The lesson for our lives is so crystal clear.

Always focus on doing what you know to be the right thing to do from Hashems perspective.

Our job is to ‘produce milk’ for Him.

Don’t worry about the things that are His responsibility to us.

You may be facing a problem that seems pressing, you may be tempted to put aside what you ought to be doing in favor of doing something that would seem to be solving your problems, but that is not the correct path to take.

Hashem is in charge of everything.

Which means in a very practical way. At all times there is but one question.

What does Hashem want me to do right now.

All the rest is on His responsibility. It will somehow fall into place. (And if He doesn’t want it to fall ‘into place’, whatever you will do won’t make it happen…).

Sometimes you will get the great gift and merit to see the guiding Hand of G-d in its sheer brilliance. You will see how through doing the right thing, your original problem is solved in a way you never could have imagined.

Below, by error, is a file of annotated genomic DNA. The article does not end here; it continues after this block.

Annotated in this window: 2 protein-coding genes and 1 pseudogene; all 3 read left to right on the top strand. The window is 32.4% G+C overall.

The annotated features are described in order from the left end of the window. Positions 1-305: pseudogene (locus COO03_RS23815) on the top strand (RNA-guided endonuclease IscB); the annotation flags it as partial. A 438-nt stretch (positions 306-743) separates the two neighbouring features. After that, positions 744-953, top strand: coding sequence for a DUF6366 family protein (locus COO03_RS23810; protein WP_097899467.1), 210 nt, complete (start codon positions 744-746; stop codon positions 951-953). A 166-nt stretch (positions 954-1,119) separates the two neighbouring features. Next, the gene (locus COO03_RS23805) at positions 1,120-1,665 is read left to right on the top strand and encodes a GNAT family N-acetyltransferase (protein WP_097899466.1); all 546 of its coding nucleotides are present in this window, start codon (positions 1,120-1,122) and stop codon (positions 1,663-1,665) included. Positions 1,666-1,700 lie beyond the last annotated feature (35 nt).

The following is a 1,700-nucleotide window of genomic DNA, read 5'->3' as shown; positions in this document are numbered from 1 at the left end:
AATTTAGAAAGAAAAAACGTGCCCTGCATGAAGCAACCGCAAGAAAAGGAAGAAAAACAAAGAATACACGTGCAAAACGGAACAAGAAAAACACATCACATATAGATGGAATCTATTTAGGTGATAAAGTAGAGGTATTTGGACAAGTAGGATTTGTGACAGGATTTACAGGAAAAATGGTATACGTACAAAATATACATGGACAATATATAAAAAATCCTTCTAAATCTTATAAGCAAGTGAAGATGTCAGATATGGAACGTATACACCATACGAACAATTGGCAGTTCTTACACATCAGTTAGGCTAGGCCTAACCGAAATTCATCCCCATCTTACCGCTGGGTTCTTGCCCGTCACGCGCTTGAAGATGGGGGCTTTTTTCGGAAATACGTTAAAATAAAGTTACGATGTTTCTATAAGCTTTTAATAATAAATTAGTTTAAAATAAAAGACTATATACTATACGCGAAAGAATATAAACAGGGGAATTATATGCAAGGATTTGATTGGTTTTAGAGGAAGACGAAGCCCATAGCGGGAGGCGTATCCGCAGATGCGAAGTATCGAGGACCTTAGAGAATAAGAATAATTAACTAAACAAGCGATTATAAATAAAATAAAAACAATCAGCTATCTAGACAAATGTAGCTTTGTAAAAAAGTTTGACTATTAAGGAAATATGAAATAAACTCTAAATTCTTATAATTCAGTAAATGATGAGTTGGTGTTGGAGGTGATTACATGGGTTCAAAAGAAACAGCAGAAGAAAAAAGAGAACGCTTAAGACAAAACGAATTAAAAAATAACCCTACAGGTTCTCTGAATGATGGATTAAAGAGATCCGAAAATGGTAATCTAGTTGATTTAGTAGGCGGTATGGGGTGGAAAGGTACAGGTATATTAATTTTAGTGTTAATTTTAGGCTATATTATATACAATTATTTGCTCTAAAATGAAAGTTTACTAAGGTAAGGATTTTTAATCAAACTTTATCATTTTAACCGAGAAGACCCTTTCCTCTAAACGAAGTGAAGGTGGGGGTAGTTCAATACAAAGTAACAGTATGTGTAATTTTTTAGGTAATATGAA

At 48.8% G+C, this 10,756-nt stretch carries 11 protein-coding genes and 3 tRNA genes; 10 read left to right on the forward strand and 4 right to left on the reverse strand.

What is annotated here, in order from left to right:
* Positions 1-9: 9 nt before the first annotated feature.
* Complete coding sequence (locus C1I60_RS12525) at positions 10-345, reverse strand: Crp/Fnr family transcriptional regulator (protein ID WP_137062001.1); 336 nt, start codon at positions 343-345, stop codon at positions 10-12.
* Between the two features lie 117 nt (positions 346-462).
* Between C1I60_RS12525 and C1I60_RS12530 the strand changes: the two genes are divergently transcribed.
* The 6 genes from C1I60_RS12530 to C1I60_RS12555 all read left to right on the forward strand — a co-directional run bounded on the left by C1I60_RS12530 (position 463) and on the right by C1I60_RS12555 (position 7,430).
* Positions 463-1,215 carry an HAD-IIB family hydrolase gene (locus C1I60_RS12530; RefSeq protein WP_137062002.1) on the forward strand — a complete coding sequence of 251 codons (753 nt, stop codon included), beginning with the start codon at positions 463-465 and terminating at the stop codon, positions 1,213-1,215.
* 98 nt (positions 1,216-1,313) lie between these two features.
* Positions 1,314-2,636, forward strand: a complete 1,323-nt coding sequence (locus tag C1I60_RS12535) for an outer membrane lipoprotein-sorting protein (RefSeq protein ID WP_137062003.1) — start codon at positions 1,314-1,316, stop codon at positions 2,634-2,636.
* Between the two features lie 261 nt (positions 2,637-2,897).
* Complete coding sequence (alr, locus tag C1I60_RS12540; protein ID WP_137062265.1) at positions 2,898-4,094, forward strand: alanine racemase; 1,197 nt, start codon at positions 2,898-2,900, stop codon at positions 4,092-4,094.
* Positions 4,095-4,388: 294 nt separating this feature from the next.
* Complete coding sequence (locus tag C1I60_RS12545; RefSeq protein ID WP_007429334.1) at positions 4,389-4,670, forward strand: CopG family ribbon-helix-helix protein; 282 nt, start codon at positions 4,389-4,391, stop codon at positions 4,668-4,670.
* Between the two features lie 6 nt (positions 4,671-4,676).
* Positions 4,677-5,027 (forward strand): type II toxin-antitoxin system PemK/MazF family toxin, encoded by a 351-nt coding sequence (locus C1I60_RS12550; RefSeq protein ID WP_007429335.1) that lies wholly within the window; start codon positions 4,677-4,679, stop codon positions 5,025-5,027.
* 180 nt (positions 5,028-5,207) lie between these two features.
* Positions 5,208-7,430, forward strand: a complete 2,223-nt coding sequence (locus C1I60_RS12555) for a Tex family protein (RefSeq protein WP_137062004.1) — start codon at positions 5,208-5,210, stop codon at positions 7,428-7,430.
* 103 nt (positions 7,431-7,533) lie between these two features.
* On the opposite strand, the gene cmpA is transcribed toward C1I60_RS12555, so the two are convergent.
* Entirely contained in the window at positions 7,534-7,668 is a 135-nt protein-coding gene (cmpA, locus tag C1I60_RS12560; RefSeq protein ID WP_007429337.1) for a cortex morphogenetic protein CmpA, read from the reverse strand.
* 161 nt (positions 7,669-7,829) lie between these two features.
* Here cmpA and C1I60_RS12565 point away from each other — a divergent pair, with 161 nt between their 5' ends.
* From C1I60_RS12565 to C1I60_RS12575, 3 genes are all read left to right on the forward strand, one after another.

Sometimes things will remain shrouded in Divine mystery, but ultimately following the path of Hashem leads us to exactly where we need to be.

When we are blessed to experience ‘small miracles’ of this nature we should make sure to share them with our loved ones as well. So that we actively look out for the Hand of Hashem in our lives.

Do the right thing for Hashem!

Hashem will show you how it was the right thing for your own benefit as well!

With blessings for a Shabbat Shalom

And a Chodesh Tov (today is the first day of the Hebrew month of Kislev which means that Chanuka is around the corner…).